Despite the icy wind, over a hundred parents and children traveled to PS 15 on November 14th to celebrate “Red Hook Move It!” a mini-dance festival featuring three creative dance troupes from around New York.
Children ran around with yellow balloons that often entangled with the adult heads roaming above them. It was a joyous environment, even though “stop running!” seemed to be the motto of the evening.
Dance Theatre Etcetera (DTE) organized the event at PS 15, the Patrick F. Daly Magnet School of the Arts, which focuses on an arts education for pre-K to 5th graders. PS 15 is part of a vibrant, and self-propulsive community where past students help current ones. 18-year-old Alexandria Anderson volunteered as an usher, and has been involved with the school for eight years as a Peer Assistant.
After dinner, Bombazo Dance Company (BDC) took the stage. BDC showcases Afro Puerto Rican Bomba with contemporary dance. Men in white shirts beat goatskin drums. Women in red dresses danced. They were led by founder and director Milteri Tucker. Tucker stood in the middle of the two groups and wore red and white, with a Woman Woman stylized star on her torso. After the show, kindergartners ran up to her to feel her dress, and teenagers asked for a picture. She made the dress herself and maintains a line of Bombasa skirts for sale at bombacaribbeanskirts.com.
“Our slogan is making the drum talk because that’s exactly what we do,” Tucker said after the performance. “The dancer becomes the drummer when they interact.”
Tucker started BDC with two other dancers she frequently auditioned with. Since 2008, it’s grown from 3 to 30 members and expanded from the Bronx to performances around New York. BDC continues to incorporate Puerto Ricans with Colombian, Peruvian, and Virgin Islands heritage, and offers more classes to celebrate and teach the unique culture that each member brings.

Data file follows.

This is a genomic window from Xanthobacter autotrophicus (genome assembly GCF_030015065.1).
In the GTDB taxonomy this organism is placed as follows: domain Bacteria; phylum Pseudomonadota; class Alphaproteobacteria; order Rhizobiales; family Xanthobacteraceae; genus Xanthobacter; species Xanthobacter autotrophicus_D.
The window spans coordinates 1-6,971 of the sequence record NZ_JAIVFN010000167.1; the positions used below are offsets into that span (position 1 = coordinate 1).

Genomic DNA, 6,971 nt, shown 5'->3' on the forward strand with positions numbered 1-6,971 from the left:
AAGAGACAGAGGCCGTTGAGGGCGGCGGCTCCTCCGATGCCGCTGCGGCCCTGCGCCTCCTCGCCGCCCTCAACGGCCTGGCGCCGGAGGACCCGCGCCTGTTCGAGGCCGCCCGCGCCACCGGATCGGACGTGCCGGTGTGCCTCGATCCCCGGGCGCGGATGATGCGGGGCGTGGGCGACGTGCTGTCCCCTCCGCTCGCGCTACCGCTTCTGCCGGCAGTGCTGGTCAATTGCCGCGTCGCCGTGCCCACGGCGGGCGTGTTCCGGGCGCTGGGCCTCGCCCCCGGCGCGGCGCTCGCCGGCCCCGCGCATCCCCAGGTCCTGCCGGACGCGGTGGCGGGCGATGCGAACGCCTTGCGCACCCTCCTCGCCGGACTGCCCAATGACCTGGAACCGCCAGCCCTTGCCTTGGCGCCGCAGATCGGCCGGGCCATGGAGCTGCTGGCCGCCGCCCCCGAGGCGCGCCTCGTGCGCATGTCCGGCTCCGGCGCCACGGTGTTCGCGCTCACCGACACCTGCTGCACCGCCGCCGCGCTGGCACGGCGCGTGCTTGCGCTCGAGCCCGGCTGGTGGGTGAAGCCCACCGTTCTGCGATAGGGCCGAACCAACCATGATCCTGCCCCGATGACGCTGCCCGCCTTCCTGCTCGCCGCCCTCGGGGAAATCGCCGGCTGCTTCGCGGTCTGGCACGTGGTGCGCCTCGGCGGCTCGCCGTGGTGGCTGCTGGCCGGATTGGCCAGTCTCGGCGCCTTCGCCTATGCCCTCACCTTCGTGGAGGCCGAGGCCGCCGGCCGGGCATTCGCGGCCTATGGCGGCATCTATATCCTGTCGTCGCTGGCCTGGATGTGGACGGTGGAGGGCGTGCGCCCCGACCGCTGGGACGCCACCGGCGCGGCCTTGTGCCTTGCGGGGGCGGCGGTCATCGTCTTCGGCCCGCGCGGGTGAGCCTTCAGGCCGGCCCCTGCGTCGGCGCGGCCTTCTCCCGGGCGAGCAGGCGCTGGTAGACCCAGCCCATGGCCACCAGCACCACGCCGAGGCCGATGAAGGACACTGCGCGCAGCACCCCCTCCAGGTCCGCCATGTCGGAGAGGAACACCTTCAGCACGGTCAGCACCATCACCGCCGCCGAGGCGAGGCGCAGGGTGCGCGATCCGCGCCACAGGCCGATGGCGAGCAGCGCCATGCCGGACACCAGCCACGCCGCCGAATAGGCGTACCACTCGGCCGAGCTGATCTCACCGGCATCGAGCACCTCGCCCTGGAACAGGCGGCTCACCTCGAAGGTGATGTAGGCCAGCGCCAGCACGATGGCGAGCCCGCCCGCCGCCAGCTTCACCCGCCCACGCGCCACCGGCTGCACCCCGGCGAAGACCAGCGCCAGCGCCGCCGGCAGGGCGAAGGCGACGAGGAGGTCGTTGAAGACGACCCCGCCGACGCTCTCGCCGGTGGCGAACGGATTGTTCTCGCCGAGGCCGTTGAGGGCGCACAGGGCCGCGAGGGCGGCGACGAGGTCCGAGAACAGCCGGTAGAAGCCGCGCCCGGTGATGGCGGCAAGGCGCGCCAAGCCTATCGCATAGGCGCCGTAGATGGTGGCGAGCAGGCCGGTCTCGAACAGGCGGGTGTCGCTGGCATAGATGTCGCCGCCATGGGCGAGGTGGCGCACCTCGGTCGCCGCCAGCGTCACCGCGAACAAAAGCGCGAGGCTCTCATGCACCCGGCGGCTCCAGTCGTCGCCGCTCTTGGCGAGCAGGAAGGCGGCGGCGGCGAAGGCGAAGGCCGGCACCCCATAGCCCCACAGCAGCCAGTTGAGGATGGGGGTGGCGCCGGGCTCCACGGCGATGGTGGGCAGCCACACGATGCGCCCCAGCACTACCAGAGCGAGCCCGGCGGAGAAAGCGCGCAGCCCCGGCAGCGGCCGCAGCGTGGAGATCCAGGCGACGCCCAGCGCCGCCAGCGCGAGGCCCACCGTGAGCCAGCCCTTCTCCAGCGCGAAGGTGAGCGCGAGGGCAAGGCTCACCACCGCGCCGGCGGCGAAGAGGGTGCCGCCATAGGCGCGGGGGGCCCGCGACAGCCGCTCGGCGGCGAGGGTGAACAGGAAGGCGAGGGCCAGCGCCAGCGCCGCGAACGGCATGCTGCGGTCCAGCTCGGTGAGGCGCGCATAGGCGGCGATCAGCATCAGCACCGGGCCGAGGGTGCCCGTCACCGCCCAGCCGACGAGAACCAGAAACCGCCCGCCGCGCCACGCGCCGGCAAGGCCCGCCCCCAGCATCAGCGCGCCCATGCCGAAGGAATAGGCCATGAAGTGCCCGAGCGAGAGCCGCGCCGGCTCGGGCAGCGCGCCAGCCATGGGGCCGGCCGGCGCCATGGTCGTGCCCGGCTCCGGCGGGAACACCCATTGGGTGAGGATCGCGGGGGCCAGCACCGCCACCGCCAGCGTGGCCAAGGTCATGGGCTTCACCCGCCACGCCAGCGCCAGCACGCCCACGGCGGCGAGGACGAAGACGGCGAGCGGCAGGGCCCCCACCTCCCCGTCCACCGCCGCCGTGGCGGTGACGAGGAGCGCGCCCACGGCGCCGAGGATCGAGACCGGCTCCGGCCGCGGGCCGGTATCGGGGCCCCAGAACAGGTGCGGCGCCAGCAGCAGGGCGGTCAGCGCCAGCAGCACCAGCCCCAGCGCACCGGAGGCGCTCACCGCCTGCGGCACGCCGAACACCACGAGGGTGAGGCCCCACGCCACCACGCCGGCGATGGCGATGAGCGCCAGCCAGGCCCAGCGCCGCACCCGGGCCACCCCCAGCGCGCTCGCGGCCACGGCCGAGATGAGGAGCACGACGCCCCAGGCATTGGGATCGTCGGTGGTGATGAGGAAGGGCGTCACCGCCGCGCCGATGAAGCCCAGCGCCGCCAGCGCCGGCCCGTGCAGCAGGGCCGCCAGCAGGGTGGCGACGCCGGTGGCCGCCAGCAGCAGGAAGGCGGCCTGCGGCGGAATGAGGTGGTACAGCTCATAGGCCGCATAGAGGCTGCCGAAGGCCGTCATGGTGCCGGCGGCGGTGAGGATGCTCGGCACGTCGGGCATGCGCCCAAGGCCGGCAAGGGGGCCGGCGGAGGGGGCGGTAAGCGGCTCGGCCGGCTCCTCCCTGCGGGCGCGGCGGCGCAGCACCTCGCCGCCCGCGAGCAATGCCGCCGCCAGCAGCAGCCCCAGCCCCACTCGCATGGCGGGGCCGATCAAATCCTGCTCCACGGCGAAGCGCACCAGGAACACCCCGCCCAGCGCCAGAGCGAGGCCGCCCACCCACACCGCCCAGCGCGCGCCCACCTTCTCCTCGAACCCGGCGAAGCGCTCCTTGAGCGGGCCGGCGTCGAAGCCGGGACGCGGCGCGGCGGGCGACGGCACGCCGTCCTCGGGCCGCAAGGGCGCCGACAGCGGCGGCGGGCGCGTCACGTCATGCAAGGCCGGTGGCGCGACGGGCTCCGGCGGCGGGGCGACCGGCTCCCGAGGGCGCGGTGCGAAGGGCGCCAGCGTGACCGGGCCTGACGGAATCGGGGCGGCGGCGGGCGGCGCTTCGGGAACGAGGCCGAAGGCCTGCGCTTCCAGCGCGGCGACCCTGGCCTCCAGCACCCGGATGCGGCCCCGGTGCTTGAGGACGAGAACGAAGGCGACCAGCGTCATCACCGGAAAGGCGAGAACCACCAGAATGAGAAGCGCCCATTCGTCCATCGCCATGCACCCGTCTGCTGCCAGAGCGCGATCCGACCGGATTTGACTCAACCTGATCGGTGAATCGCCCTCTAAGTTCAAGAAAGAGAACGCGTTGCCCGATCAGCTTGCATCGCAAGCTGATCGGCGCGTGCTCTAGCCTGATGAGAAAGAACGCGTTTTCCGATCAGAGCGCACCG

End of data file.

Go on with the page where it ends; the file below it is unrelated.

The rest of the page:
“Bringing Bomba to Red Hook was an honor,” Tucker said. “That’s what bombasa means, community, and that’s what we’re interested in building.”
Movement of the People were next to perform. The Harlem-based troupe features Afro-Haitian inspired dances. Its a growing and accomplished group whose Artistic Director, Joya Powell, won the the 2016 Outstanding Emerging Choreographer Bessie Award. According to its website, MOFTP is dedicated to “unearthing historic and present sociocultural issues and addressing them through the healing elements of dance.”
One dancer, Tyrone Bevans, 26, talked about nerves before performing. “You’re never completely ready, but ultimately I’m more excited to perform.”
Bevans, along with two other dancers, wielded a suitcase in a lyrical performance while a violin played.
One innovative program, It’s Showtime, gives street performers and outlet to shop their wares during the winter months. It’s a production of Dancing in the Streets, a city backed organization founded in 1984 and operating from the South Bronx.
Jester “Flexx” Estephane contributed the music and choreography for this enthralling street performance on stage. Estephane, who enjoys the nickname “Flexx” after the street dancing style, started ballroom dancing at 15, then Flex dancing two years later. At 6’2, he’s on the tall side, which can be challenging performing on the subway, “but I think of it as a challenge. How can I utilize my body to do things people don’t think I can do.”
Estephane, like It’s Showtime, incorporates a large range of styles. Estephane wheeled off a dozen styles he enjoys, including popping, gliding, b-boying, and krumping.
As he said, “I’m always looking to add to my palate,”